The M16A4 rifle was standard issue for the United States Marine Corps in Operation Iraqi Freedom after 2004 and replaced the M16A2 in front line units. In the U.S. Army, the M16A2 rifle is being supplemented with two rifle models, the M16A4 and the M4 carbine, as the standard issue assault rifle. The M16A4 has a flat-top receiver developed for the M4 carbine, a handguard with four Picatinny rails for mounting a sight, laser, night vision device, forward handgrip, removable handle, or a flashlight.

The M16 rifle is principally manufactured by Colt and Fabrique Nationale de Herstal (under a U.S. military contract since 1988 by FNH-USA; currently in production since 1991, primarily M16A2, A3, and A4), with variants made elsewhere in the world. Versions for the U.S. military have also been made by H & R Firearms[14] General Motors Hydramatic Division and most recently by Sabre Defence. Semi-automatic versions of the AR-15 are popular recreational shooting rifles, with versions manufactured by other small and large manufacturers in the U.S.

History 

ArmaLite sold its rights to the AR-15 to Colt in 1959. The AR-15 was first adopted in 1962 by the United States Air Force, ultimately receiving the designation M16. The U.S. Army began to field the XM16E1 en masse in 1965 with most of them going to the Republic of Vietnam, and the newly organized and experimental Airmobile Divisions, the 1st Air Cavalry Division in particular. The U.S. Marine Corps in South Vietnam also experimented with the M16 rifle in combat during this period. The XM16E1 was standardized as the M16A1 in 1967. This version remained the primary infantry rifle of U.S. forces in South Vietnam until the end of direct U.S. ground involvement in 1973, and remained with all U.S. military ground forces after it had replaced the M14 service rifle in 1970 in CONUS, Europe (Germany), and South Korea; when it was supplemented by the M16A2. During the early 1980s a roughly standardized load for this ammunition was adopted throughout NATO (see: 5.56×45mm NATO).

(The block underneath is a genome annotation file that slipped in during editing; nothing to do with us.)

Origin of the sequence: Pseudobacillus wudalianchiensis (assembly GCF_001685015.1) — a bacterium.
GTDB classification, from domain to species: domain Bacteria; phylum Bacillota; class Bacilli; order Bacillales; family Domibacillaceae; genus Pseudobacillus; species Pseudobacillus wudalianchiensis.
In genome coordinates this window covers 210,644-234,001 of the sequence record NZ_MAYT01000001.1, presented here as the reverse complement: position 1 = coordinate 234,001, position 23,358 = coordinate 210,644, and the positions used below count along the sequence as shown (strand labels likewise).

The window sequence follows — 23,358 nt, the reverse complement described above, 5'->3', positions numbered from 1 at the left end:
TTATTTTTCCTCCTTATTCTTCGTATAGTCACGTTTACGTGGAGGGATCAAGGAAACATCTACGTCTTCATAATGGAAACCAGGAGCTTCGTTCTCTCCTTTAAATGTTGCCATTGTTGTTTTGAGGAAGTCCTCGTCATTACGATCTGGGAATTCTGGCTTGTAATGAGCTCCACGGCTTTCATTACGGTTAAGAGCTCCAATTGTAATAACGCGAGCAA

The M16A3 is a fully automatic variant of the M16A2, issued within the United States Navy. The M16A2 is currently being supplemented by the M16A4, which incorporates the flattop receiver unit developed for the M4 carbine, and Picatinny rail system. M16A2s are still in stock with the U.S. Army and Marine Corps, but are used primarily by reserve and National Guard units as well as by the U.S. Air Force.[citation needed]

The M16 rifle design, including variant or modified version of it such as the Armalite/Colt AR-15 series, AAI M15 rifle; AP74; EAC J-15; SGW XM15A; any 22-caliber rimfire variant, including the Mitchell M16A-1/22, Mitchell M16/22, Mitchell CAR-15/22, and AP74 Auto Rifle, is a prohibited and restricted weapon in Canada.

The first issues of the rifle generated considerable controversy because the gun suffered from a jamming flaw known as “failure to extract,” which meant that a spent cartridge case remained lodged in the chamber after a bullet flew out the muzzle. According to a congressional report, the jamming was caused primarily by a change in gunpowder that was done without adequate testing and reflected a decision for which the safety of soldiers was a secondary consideration. Due to the issue, reports of soldiers being wounded were directly linked to the M16, which many soldiers felt was unreliable compared to its precursor, the M14, which used stick powder, varying from the M16's utilization of ball powder.

 Project SALVO